Mark Godfrey

Contributing Editor

Mark Godfrey is an Irish journalist covering the agriculture and fisheries sectors in Asia, with a focus on China. Proficient in Mandarin, he has frequently traveled across China's fisheries and aquaculture regions and learned the inner workings of China's corporate world during a nearly three-year stint at the Financial Times' “China Confidential” publication. He has also reported widely across Southeast Asia and the former Soviet Union. He has educational certificates in agriculture and food science, as well as Mandarin.

Published on
April 23, 2012

After a showing at the China Fisheries & Seafood Expo in Qingdao last November, Spanish brand La Gula del Norte, owned by Angulas Aguinaga S.A., will soon distribute its surimi products to high-end Chinese supermarkets and restaurants.

La Gula baby eel surimi products will be sold beginning in May at City Shop and City Super outlets in Shanghai, chain stores targeting the city’s wealthier citizens, according to Miguel Molina, executive

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Published on
April 12, 2012

Inflation figures for seafood outpaced price rises in other food categories as China’s consumer price index (CPI) inched back up in March, according to figures published this week by the National Bureau of Statistics in Beijing.

Food prices have been blamed for a rebound in inflation in China, to 3.6 percent in March from a low of 3.2 percent in February. A weakening of China’s import growth, meanwhile, has led to concern that demand in China

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Published on
April 4, 2012

Calls to seafood processors and fish farms in China tend to reveal rising labor costs and access to credit as the two key concerns.

Gradual finance reforms targeted at China’s small- and medium-sized enterprises (SMEs) may offer some hope to the largely privately owned seafood sector in 2012, as the government shows no sign of letting up on a credit-tightening drive aimed at real estate and certain state-dominated industrial sectors. A lack of

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Published on
April 2, 2012

Despite a string of initiatives on food safety promised by Beijing policymakers, China’s latest seafood-safety mess looks worryingly familiar.

Shrimp injected with a translucent glue-like gelatin was initially spotted by a consumer in Tianjin in September 2009, whose blogging on the issue drew little national notice. However, when the same girl found the same gelatin-injected shrimp in a retail outlet in Xingtai Food Market in Tianjin in

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Published on
April 2, 2012

Ireland’s seafood sector will travel in force to China this month in a delegation of food exporters led by Simon Coveney, the country’s agricultural minister.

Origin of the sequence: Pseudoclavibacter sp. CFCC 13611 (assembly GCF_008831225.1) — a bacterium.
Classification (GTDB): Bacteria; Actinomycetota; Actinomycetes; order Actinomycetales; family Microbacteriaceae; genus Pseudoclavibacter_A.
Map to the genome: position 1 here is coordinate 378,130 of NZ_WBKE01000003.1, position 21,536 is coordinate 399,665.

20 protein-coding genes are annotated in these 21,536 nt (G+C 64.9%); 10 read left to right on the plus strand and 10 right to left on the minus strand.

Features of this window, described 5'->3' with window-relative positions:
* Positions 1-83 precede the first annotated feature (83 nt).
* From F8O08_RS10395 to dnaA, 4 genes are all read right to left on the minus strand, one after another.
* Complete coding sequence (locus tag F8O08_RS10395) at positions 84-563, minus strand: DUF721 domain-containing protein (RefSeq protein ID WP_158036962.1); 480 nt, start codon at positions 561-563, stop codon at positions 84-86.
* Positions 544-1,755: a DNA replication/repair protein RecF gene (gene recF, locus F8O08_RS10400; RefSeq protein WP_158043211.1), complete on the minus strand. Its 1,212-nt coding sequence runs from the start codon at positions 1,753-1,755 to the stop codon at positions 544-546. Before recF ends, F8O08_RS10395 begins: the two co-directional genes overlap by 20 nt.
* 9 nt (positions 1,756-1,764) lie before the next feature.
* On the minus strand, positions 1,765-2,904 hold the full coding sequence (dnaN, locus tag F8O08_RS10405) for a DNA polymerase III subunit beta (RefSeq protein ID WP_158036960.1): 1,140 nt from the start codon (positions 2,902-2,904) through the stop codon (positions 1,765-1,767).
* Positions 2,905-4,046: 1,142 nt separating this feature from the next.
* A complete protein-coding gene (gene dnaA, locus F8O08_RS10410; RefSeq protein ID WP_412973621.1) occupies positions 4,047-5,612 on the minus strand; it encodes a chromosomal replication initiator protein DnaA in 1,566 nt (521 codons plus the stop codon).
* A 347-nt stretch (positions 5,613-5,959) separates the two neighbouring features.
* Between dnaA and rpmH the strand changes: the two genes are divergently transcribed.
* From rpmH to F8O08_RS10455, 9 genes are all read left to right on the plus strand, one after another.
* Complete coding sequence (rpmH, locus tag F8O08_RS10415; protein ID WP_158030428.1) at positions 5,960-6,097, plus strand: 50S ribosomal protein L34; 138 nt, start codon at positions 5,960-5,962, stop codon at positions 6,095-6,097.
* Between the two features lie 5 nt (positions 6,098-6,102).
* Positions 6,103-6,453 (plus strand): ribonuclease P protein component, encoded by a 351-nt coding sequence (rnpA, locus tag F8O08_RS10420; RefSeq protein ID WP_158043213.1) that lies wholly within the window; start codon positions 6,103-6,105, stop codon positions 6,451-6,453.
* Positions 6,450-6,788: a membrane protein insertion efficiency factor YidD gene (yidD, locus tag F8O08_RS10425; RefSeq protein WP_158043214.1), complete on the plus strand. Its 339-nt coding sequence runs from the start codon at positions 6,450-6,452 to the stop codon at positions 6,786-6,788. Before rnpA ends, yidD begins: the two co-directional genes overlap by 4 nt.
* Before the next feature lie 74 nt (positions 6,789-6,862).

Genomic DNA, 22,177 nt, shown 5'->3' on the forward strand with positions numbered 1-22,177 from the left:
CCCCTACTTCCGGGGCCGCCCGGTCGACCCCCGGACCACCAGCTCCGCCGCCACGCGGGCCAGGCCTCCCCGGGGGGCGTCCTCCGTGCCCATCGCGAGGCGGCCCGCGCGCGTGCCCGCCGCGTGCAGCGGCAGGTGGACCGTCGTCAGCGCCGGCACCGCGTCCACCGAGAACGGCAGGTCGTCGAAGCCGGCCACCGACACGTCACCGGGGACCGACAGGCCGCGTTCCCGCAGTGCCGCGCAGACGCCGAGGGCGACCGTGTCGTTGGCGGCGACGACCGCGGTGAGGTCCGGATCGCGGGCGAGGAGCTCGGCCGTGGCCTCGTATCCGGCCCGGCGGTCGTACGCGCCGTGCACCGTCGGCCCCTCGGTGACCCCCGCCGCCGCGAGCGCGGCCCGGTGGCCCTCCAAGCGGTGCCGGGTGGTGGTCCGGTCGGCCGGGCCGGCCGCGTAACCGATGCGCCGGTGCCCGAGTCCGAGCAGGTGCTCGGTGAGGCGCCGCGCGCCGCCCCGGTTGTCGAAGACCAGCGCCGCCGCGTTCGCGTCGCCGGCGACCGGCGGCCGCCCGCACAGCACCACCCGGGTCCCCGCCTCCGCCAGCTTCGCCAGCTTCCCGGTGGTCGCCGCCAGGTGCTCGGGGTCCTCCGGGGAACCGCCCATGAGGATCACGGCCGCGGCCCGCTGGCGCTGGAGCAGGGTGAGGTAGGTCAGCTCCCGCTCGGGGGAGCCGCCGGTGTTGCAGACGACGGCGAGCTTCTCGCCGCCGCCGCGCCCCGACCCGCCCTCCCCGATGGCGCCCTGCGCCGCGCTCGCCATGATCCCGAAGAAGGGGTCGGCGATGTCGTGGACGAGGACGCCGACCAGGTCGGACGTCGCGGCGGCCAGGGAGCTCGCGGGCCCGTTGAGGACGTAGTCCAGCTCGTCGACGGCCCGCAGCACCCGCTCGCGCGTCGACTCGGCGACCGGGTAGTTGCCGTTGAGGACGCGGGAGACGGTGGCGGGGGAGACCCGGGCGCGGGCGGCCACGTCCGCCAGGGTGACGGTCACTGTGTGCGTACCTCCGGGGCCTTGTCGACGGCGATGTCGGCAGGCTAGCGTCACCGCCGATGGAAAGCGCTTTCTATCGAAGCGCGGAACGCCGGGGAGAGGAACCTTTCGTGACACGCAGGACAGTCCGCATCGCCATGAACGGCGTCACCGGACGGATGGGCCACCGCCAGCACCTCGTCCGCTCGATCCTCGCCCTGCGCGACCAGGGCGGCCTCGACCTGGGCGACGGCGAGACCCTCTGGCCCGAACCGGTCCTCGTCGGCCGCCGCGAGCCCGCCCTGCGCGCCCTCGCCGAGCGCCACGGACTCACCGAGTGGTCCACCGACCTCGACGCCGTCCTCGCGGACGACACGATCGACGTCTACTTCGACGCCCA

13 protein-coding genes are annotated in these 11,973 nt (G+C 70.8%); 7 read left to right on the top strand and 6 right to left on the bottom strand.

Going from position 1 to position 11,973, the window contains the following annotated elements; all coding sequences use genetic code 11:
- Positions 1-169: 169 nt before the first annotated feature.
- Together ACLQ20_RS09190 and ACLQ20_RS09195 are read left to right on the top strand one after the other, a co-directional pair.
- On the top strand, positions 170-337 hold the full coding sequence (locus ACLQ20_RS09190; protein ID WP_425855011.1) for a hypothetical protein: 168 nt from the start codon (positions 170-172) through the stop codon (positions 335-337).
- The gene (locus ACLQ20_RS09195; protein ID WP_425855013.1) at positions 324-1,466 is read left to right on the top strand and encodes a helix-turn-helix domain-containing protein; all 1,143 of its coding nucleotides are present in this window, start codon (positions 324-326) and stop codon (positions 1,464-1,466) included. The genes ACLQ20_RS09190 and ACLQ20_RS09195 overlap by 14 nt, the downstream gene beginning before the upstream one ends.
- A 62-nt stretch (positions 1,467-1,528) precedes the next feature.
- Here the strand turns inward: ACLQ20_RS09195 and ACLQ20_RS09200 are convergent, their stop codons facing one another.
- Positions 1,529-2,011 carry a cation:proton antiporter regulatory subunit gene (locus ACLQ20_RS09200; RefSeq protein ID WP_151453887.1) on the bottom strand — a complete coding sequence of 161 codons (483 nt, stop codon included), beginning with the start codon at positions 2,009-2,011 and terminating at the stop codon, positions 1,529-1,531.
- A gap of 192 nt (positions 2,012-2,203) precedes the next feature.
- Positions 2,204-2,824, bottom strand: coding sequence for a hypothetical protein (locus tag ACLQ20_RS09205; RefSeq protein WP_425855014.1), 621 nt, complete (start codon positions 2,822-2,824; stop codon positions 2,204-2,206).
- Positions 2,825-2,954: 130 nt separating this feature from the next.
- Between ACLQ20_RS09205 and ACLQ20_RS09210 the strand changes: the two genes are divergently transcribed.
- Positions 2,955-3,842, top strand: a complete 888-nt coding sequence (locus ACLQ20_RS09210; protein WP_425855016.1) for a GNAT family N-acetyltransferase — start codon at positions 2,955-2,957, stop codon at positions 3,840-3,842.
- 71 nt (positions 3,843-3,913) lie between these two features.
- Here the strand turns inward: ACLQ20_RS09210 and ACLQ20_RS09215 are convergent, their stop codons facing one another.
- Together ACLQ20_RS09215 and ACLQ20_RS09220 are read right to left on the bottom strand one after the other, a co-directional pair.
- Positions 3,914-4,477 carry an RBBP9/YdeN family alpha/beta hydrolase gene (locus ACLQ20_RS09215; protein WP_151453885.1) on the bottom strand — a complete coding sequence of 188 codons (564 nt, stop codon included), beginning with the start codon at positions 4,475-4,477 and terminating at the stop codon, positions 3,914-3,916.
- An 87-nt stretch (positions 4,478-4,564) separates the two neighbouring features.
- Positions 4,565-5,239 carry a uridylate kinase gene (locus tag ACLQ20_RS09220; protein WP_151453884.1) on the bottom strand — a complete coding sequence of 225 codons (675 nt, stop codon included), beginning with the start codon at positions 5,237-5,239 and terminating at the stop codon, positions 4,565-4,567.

The delegation, which will visit several Chinese cities from 10 to 15 April, will include representatives of seafood companies and Bord Iascaigh Mhara (BIM), Ireland’s seafood promotion board. BIM sees growing sales to China as vital to its plan to expand the Irish seafood sector to

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Published on
March 27, 2012

Foreign aquaculture insurers are keen to sell to producers in China, where coverage remains limited. But a lot of challenges persist, explained Rui Gomes Ferreira, head of Longline Environment Ltd., a UK-based firm offering risk assessment and insurance surveys in China and Southeast Asia.

Aquaculture insurance covers the death of stocks due to a set of listed perils. A non-comprehensive list includes losses attributed to storm or typhoon damage,

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Published on
March 19, 2012

While there are signs that China’s economic growth is moderating, rising labor costs remain a challenge amongst the country’s seafood industry. Local seafood processing facilities are sacrificing profits to secure labor, said Landy Chow, head of Siam Canadian’s operations here.

“At this moment in China factories are running at a margin of 1 to 3 percent, which is very low,” he said. “Some factories did hire less in order to

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Published on
March 15, 2012

China’s middle classes are increasingly being catered to by retail chains opening stores tailored in layout and prices to the country’s wealthy.

Based in a marble-lined Beijing residential compound below a Starbucks and a fitness club, City Shop emphasizes its imported food lines. A City Shop outlet in Beijing’s business district charges RMB 266 for a kilogram of Norwegian salmon, over 50 percent more expensive than the price at nearby

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Published on
March 9, 2012

China’s freshwater fish farmers may be relieved this week to find that water quality is a top priority for 2012 in the premier Wen Jiabao’s state-of-the-union style work report to the annual National People’s Congress. Government has marked RMB 1.8 trillion for “water conservation” — largely plugging leaks and building wastewater treatment plants — through 2015, reiterated Wen, who also promised to raise urban and industrial water

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Published on
March 6, 2012

E-commerce, wildly popular in traffic-paralyzed cities, is fast becoming a cost-effective option for seafood traders. Extensive seafood offerings have popped up on the country’s leading shopping portal, Taobao.com, and online grocery store Yihaodian.com. Traders on both websites point to the lower costs of doing business as well as the increasing acceptance of online shopping in China.

Seafood marketing professionals see online sales as a

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